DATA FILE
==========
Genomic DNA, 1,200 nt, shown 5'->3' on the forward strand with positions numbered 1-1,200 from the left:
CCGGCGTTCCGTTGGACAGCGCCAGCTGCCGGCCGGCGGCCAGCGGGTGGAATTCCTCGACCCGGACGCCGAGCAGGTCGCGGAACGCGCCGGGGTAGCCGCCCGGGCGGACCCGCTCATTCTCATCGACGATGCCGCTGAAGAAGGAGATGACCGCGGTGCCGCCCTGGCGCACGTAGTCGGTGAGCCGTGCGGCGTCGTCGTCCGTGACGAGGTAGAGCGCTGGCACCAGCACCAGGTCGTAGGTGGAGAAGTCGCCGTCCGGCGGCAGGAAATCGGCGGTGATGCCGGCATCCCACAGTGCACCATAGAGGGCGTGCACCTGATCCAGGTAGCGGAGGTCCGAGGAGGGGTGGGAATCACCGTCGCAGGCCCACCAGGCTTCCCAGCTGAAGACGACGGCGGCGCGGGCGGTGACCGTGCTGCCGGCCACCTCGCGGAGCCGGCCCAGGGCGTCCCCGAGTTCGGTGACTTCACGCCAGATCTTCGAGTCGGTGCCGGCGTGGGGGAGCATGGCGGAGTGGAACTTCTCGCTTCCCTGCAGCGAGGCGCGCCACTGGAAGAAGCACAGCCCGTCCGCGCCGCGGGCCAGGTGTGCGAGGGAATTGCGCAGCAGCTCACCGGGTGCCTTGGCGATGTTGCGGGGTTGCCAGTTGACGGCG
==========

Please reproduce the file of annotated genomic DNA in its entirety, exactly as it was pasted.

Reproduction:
Genomic DNA, 1,200 nt, shown 5'->3' on the forward strand with positions numbered 1-1,200 from the left:
CCGGCGTTCCGTTGGACAGCGCCAGCTGCCGGCCGGCGGCCAGCGGGTGGAATTCCTCGACCCGGACGCCGAGCAGGTCGCGGAACGCGCCGGGGTAGCCGCCCGGGCGGACCCGCTCATTCTCATCGACGATGCCGCTGAAGAAGGAGATGACCGCGGTGCCGCCCTGGCGCACGTAGTCGGTGAGCCGTGCGGCGTCGTCGTCCGTGACGAGGTAGAGCGCTGGCACCAGCACCAGGTCGTAGGTGGAGAAGTCGCCGTCCGGCGGCAGGAAATCGGCGGTGATGCCGGCATCCCACAGTGCACCATAGAGGGCGTGCACCTGATCCAGGTAGCGGAGGTCCGAGGAGGGGTGGGAATCACCGTCGCAGGCCCACCAGGCTTCCCAGCTGAAGACGACGGCGGCGCGGGCGGTGACCGTGCTGCCGGCCACCTCGCGGAGCCGGCCCAGGGCGTCCCCGAGTTCGGTGACTTCACGCCAGATCTTCGAGTCGGTGCCGGCGTGGGGGAGCATGGCGGAGTGGAACTTCTCGCTTCCCTGCAGCGAGGCGCGCCACTGGAAGAAGCACAGCCCGTCCGCGCCGCGGGCCAGGTGTGCGAGGGAATTGCGCAGCAGCTCACCGGGTGCCTTGGCGATGTTGCGGGGTTGCCAGTTGACGGCG